Fridge Makeover

We all know that when the healthy choice is the easy choice, we're a lot more likely to make the healthy choice. On the other hand, if the unhealthy choice is right there in our face, we're a lot more likely to go with the unhealthy choice. It's not just about willpower, it's about being human and going for what's easy. Studies have shown that 70% of the food eaten in the home is food that the nutritional gatekeeper purchases for the home. So, it's about going to the store and making healthy purchases and then positioning those healthy options in an easy to see and grab location to actually eat them. One way to do that is through a fridge makeover.
  1. Clean it all out: how does what you've got line up with your meal plans for the week and the way you want to be eating.
  2. Take inventory of what you need and what you have and strategically restock your refrigerator.
  3. Make fruits and veggies highly visible: when you open up the fridge, they're the first things you see. Move fresh items to the front and have them easy to grab and snack on. They're very easy to see and they won't go to waste because you forgot about them in a bottom drawer.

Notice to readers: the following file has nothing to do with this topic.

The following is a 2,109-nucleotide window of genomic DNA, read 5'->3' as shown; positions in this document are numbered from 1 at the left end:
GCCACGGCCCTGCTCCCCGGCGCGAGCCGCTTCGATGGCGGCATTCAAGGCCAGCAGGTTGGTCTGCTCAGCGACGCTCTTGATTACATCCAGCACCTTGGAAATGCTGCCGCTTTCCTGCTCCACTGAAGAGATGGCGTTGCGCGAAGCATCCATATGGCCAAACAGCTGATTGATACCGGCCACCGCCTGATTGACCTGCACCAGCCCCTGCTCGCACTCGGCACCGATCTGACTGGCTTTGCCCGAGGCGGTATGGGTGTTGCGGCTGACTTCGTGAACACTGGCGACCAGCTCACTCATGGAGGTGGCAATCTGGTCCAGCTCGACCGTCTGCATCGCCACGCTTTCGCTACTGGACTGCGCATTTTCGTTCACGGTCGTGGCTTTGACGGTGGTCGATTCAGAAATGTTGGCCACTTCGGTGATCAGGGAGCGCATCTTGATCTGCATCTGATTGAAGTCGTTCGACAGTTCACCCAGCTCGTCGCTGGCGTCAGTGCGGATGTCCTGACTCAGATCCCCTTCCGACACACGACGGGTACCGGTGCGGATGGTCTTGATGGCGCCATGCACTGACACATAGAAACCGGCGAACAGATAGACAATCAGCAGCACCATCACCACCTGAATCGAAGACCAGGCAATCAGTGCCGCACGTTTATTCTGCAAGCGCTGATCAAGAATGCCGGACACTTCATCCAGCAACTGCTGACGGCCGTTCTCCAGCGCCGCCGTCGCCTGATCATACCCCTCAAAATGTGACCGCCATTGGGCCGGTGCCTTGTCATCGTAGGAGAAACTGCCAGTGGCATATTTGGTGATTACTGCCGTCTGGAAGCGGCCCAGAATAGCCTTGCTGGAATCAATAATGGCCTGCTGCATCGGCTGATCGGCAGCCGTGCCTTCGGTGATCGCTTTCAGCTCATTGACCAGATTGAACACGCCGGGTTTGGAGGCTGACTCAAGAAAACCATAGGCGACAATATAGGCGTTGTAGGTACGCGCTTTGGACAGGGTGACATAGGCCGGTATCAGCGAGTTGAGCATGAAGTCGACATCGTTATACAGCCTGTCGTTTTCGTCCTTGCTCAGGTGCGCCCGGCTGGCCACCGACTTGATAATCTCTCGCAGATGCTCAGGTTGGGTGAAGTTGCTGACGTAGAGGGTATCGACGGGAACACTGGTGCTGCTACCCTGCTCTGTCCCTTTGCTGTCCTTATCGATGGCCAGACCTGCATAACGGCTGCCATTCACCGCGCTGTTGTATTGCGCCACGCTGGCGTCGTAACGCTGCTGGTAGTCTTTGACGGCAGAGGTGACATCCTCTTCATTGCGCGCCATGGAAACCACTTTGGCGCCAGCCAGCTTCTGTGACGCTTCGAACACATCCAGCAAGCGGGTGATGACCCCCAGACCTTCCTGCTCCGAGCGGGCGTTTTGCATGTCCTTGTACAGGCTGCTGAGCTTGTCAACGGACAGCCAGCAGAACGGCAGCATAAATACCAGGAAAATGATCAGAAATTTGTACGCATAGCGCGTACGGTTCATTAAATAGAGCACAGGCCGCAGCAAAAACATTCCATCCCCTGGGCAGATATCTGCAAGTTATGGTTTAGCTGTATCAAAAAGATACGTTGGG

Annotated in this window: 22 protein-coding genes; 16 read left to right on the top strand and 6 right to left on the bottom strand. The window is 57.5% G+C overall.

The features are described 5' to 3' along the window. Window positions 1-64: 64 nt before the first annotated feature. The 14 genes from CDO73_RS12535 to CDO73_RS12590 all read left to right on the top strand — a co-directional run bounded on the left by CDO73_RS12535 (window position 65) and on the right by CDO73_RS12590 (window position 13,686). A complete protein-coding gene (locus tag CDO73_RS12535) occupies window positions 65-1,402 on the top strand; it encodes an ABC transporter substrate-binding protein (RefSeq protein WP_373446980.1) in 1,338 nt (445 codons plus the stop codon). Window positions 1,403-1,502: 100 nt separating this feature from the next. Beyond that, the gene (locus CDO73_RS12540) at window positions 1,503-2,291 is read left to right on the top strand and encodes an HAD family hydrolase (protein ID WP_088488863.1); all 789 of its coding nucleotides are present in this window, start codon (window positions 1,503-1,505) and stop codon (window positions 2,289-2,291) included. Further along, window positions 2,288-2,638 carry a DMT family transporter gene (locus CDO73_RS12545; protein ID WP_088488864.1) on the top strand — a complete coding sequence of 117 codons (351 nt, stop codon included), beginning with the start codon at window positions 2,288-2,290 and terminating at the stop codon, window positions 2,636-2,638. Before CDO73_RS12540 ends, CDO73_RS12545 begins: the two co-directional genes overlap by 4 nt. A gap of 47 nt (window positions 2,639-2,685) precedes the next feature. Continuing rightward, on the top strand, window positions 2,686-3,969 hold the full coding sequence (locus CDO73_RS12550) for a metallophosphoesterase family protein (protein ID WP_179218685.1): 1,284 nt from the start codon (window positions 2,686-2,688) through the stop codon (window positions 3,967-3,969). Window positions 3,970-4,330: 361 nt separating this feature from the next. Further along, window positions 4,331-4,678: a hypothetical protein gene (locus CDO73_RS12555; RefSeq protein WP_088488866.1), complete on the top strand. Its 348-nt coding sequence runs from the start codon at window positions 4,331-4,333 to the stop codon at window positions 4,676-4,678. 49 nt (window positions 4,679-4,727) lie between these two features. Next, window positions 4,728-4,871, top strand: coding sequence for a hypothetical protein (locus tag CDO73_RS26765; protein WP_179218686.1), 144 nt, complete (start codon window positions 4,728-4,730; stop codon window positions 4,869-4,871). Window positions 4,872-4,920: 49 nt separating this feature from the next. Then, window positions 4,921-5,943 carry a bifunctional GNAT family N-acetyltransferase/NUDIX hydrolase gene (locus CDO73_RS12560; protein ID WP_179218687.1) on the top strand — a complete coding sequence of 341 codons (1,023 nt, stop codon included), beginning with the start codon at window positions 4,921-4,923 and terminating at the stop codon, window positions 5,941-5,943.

4. Move sweets to the back: if you're not always seeing it, you're less likely to eat it as often. You're creating a visual environment to make healthy eating easy and attractive.
  5. Have healthy, low calorie options at the front of your drink shelf: water, milk, unsweetened iced tea; push the soda and sugary drinks to the back of the drink shelf.
  6. Move the condiments to the bottom drawers: This creates an easy to find place for fruits and vegetables in the side shelves. When they're easy to see, it'll make it easier to grab an apple instead of a soda or sugary snack. 
Ultimately an easy way to make your family choose to eat healthier is by changing the environment in which you live, so that the healthy foods are easily accessible, easy to get to, and the unhealthy foods and less healthy things aren't even in the house, or if they are, they're a little bit harder to find.